5.1. Origin of Clay Minerals
In the analyzed samples, illite and smectite were found to be the most abundant clay minerals (Figure 9 and Figure 10) that typically occupy the spaces of the intergranular porosity of undeformed sandstones (Figure 5 and Figure 7B). These phases are not easily distinguishable from one another under optical and electronic microscopy, however the results of XRD analysis on clay fractions indicate that illite and smectite occur both in mixed layers and as independent phases (Figure 9). Illite and smectite are among the most common clay minerals in sedimentary rocks. These minerals may form under diagenetic conditions at low pressure and temperature at near-surface conditions [5,8,24], typical of the shallow crust of the studied Rio do Peixe basin. The shallow burial depth during faulting (<1–2 km) is attested by the following conditions: (1) the syn-rift nature of extensional faults; (2) poorly lithified lithology; (3) the high-porosity framework in thin sections of undeformed sandstones; (4) the absence of high temperature mineral phases; and (5) the absence of quartz overgrowth in thin sections. Therefore, we interpret the occurrence of illite and smectite as the result of the partial weathering of K-feldspar and plagioclase grains during shallow early diagenesis under meteoric conditions . This interpretation is strongly supported by the intense and selective dissolution of feldspar grains observed in thin sections (Figure 5). A detrital origin of the clay minerals in the studied samples is excluded since such clays are much more abundant in undeformed (porous) sandstones than in their faulted (non-porous) counterparts (Figure 10A–C), as discussed below.
5.2. Timing Between Clay Authigenesis and Faulting
The greater presence of clay minerals in the host rocks, and their scarcity or absence in the fault zone domains (both in thin sections and in X-ray diffractograms) indicates that, in the Rio do Peixe basin, clay authigenesis mostly occurred after the formation of faults. This interpretation implies that the studied fault zones acted as barriers to weathering meteoric fluids rather than preferential conduits, which is consistent with previously published data in similar lithologies. This hydraulic behavior is in agreement with pervasive grain fragmentation and cataclasis, as documented in thin sections (Figure 6), which provides a more compact, tight and impermeable fabric within the fault zones cf. . Accordingly, when the studied extensional faults and deformation bands were formed at shallow burial depth, the rock volume incorporated into the fault zones could not provide an effective pathway for meteoric influx, thus compromising the process of clay authigenesis and limiting the development of clay phases. This is also consistent with: (1) the presence of Fe-oxides in the host rocks, and not in their faulted counterparts (Table 1); and (2) the intense reddish coloration of host rocks and the orange to whitish coloration of faulted rocks observed in the field (as shown schematically in Figure 3).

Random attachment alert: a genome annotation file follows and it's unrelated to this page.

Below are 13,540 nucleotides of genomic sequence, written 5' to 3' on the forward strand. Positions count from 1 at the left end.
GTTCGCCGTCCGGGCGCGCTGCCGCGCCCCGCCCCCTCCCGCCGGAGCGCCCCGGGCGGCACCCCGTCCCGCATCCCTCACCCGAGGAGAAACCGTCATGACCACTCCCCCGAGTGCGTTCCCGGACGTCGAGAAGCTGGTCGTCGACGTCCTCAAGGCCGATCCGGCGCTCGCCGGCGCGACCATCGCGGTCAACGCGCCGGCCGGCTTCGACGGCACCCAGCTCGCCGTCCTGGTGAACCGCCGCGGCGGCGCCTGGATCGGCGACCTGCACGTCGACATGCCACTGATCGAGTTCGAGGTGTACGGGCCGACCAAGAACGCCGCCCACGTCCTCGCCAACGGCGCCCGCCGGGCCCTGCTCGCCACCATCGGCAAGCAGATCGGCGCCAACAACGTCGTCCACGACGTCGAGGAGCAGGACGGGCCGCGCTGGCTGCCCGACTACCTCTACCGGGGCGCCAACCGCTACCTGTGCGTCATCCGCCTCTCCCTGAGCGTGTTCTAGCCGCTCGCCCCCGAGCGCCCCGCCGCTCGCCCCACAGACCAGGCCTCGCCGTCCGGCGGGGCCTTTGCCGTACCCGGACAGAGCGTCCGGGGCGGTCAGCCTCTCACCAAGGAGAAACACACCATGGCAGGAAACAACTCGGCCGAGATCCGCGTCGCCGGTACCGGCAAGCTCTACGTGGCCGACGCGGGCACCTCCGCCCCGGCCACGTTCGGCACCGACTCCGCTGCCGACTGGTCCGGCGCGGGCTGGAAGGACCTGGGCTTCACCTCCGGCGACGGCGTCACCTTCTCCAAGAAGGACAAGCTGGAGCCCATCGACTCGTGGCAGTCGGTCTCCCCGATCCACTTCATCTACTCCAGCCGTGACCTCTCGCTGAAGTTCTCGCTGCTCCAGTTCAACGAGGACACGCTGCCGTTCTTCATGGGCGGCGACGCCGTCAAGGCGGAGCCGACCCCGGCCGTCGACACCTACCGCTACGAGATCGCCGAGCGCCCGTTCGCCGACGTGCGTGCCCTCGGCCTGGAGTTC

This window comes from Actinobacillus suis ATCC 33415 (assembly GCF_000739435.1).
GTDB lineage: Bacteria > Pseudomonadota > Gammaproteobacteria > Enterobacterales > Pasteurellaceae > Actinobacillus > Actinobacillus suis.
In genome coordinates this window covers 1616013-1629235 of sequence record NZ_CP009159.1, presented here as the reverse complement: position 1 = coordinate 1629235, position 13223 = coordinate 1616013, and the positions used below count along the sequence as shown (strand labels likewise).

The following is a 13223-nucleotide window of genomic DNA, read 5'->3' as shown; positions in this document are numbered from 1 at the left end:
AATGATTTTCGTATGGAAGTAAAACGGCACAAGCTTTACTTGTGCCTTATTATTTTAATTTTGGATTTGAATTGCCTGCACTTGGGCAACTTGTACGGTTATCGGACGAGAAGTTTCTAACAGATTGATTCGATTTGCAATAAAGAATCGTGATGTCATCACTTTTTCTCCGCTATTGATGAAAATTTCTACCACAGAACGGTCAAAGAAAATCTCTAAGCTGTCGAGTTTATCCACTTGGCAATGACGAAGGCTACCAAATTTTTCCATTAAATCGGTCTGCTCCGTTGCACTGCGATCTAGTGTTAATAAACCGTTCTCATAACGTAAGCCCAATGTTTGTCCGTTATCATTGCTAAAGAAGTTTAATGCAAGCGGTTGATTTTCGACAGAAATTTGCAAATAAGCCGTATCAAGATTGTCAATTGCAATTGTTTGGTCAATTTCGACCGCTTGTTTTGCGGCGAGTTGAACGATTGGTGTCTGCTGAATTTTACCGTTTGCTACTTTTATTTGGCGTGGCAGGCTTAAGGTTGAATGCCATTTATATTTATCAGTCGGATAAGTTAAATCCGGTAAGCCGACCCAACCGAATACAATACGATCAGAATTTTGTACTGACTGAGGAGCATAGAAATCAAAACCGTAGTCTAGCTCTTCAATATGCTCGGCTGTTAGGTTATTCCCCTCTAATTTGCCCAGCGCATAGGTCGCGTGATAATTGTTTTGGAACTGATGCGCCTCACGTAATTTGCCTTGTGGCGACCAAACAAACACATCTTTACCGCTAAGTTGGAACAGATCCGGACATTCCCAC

Therefore, we believe that no significant amount of detrital clays was present in the sandstone before deformation, due to their absence in faulted samples. If clay minerals were present in the host sandstones at the time of faulting, they would have certainly been incorporated into the fault zones, probably reducing the friction between grains and preventing (or at least hindering) both cataclasis [23,24] and the development of deformation bands. In summary, we suggest that when the diagenetic process of clay authigenesis occurred in the high-porosity undeformed sandstones, there was no significant porosity and sufficient permeability within the fault zones for meteoric fluid circulation and intense alteration of feldspars.